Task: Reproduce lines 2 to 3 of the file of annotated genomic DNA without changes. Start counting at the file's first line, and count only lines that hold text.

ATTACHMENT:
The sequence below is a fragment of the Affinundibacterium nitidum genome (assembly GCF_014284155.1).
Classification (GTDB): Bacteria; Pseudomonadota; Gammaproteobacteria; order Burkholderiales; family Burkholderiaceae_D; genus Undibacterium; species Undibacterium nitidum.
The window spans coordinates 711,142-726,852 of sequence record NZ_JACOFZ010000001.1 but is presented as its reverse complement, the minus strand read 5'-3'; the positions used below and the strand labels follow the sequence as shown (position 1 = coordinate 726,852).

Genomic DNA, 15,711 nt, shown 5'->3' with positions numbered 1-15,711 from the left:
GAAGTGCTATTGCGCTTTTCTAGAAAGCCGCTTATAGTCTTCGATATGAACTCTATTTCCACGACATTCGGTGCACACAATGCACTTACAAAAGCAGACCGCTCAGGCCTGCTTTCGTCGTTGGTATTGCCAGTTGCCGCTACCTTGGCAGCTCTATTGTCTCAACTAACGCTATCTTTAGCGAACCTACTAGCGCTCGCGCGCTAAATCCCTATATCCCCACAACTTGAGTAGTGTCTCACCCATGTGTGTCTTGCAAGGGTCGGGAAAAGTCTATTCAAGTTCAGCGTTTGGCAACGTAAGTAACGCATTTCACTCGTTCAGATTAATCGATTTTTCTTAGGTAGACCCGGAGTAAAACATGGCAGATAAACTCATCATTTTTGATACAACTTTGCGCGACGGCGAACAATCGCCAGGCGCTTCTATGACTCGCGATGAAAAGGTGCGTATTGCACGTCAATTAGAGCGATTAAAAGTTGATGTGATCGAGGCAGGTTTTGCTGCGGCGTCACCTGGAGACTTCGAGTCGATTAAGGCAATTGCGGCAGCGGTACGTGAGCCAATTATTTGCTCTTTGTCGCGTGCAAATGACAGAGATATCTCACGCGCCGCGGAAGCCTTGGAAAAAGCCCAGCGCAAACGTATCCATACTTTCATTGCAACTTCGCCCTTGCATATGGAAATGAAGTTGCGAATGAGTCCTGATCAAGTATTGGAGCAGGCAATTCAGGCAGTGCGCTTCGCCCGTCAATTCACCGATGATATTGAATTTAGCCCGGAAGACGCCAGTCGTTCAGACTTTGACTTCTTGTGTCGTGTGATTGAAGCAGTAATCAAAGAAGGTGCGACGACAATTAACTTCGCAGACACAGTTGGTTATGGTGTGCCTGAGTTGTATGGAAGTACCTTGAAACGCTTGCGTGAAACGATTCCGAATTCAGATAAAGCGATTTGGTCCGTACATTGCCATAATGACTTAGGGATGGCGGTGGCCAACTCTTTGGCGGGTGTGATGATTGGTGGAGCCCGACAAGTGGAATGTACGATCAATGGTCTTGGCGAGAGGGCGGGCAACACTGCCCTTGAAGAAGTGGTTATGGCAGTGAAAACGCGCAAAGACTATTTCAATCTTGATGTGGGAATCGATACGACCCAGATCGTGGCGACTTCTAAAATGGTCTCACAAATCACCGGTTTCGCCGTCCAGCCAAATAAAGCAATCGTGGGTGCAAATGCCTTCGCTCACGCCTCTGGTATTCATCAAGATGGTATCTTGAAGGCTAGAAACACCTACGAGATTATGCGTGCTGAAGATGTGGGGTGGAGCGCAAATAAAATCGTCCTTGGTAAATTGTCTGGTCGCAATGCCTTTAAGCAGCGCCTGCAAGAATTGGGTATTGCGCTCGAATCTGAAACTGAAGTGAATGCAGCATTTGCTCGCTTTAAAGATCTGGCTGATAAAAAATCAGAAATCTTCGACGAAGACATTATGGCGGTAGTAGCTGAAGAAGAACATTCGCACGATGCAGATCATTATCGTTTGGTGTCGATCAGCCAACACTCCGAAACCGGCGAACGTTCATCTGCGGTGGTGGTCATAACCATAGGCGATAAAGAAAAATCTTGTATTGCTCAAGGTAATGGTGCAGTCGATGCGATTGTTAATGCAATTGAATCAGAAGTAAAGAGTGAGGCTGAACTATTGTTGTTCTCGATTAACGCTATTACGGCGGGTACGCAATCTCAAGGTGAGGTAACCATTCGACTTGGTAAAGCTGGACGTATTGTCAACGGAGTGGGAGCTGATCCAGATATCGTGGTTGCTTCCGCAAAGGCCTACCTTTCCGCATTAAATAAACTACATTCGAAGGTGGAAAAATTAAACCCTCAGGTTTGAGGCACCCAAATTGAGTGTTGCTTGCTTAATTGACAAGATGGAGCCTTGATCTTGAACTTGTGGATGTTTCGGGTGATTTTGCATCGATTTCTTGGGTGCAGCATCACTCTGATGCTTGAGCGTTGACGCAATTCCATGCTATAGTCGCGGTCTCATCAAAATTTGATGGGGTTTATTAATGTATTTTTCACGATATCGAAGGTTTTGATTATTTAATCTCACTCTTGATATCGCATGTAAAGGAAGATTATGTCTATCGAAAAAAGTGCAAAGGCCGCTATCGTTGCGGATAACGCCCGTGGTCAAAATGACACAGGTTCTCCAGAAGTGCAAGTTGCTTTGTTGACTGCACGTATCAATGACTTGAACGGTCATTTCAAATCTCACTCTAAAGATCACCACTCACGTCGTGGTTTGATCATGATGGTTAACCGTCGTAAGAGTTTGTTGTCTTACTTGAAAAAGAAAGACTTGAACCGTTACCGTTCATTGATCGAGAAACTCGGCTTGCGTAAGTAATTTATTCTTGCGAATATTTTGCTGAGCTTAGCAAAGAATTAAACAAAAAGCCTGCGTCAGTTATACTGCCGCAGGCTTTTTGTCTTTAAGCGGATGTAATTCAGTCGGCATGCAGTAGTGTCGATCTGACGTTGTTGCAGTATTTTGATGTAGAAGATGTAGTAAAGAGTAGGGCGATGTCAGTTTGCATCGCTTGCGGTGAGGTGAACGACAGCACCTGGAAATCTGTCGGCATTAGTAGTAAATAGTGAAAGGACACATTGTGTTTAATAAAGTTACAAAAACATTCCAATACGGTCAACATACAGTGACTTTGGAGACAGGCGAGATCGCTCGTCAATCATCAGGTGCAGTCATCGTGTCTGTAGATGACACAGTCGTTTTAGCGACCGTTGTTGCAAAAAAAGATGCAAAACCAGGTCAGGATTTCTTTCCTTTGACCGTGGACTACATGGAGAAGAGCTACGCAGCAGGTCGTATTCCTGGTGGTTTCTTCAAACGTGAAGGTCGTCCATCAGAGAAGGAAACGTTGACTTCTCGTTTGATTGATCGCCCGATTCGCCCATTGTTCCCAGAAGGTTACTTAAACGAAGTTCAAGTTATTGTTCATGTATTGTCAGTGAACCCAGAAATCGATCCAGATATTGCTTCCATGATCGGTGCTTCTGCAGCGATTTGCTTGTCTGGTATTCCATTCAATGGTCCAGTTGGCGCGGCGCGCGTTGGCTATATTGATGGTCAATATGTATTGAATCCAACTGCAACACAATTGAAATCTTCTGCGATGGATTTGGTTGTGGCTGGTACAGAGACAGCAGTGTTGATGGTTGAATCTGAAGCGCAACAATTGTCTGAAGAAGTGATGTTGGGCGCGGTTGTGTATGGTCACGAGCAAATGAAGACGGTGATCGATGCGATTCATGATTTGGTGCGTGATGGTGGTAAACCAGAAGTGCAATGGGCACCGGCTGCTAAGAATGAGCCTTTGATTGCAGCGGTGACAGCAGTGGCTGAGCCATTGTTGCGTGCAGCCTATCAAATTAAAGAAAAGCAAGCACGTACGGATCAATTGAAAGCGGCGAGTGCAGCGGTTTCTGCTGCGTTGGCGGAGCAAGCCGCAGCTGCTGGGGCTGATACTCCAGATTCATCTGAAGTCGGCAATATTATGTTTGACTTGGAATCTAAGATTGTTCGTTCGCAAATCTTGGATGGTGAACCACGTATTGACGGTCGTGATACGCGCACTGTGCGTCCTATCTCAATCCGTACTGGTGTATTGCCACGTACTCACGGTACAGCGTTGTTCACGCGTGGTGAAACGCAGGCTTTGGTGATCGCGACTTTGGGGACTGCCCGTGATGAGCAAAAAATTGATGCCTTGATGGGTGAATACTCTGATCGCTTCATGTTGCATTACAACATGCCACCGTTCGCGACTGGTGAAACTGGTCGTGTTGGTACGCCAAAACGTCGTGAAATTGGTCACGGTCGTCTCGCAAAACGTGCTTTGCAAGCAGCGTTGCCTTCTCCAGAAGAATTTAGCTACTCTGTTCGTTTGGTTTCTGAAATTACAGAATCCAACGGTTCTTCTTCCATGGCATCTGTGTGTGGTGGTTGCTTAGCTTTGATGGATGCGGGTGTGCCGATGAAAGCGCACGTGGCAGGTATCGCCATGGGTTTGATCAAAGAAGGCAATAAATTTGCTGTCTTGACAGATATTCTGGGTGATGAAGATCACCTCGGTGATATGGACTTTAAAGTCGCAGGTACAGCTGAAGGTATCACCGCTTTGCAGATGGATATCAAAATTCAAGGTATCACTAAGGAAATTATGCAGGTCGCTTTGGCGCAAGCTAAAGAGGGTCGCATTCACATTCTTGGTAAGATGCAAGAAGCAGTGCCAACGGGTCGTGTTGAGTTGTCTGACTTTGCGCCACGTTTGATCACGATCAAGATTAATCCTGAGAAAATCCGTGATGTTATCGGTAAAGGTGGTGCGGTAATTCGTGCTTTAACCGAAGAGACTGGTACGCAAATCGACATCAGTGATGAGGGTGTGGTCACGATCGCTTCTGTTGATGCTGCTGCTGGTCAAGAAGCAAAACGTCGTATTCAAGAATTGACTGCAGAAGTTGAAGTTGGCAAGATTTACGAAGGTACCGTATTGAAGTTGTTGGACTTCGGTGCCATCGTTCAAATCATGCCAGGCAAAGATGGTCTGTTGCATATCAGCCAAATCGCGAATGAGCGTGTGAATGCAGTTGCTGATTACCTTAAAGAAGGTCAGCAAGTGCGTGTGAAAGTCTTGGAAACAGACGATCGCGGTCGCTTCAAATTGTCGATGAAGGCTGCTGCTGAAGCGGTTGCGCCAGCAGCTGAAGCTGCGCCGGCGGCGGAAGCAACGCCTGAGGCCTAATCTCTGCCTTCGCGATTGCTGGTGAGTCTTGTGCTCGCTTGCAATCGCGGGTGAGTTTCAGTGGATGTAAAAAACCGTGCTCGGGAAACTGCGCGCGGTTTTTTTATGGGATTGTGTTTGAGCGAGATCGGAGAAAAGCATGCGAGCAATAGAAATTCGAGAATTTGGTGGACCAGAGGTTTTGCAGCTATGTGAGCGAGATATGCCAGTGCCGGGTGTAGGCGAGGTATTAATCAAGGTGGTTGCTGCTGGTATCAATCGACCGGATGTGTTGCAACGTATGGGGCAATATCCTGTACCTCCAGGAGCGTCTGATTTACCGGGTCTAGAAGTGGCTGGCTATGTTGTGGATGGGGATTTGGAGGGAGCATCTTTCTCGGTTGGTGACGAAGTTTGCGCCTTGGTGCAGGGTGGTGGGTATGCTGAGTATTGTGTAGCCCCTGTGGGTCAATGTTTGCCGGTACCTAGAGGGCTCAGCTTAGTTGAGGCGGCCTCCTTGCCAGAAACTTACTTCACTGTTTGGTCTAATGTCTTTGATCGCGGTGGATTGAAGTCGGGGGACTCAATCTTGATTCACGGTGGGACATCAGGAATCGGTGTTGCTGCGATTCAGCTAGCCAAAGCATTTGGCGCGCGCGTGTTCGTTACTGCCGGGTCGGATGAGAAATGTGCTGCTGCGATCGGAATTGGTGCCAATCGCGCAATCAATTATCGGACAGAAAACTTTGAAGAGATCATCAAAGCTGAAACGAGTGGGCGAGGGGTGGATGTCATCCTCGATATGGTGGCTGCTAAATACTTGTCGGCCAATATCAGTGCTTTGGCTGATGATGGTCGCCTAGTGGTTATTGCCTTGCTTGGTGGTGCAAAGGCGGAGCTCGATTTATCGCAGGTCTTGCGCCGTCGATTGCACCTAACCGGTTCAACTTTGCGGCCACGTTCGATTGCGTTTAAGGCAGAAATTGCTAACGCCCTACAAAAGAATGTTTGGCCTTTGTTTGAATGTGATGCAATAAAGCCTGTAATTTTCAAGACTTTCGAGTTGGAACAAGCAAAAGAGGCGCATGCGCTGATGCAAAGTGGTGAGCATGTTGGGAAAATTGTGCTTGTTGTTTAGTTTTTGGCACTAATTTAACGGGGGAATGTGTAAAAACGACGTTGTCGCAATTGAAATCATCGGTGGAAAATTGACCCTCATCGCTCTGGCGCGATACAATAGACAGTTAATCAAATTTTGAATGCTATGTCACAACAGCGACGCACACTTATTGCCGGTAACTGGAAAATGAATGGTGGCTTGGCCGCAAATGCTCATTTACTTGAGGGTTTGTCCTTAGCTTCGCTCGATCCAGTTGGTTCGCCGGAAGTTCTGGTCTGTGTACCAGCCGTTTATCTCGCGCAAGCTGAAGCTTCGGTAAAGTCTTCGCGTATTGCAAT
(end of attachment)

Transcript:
Classification (GTDB): Bacteria; Pseudomonadota; Gammaproteobacteria; order Burkholderiales; family Burkholderiaceae_D; genus Undibacterium; species Undibacterium nitidum.
The window spans coordinates 711,142-726,852 of sequence record NZ_JACOFZ010000001.1 but is presented as its reverse complement, the minus strand read 5'-3'; the positions used below and the strand labels follow the sequence as shown (position 1 = coordinate 726,852).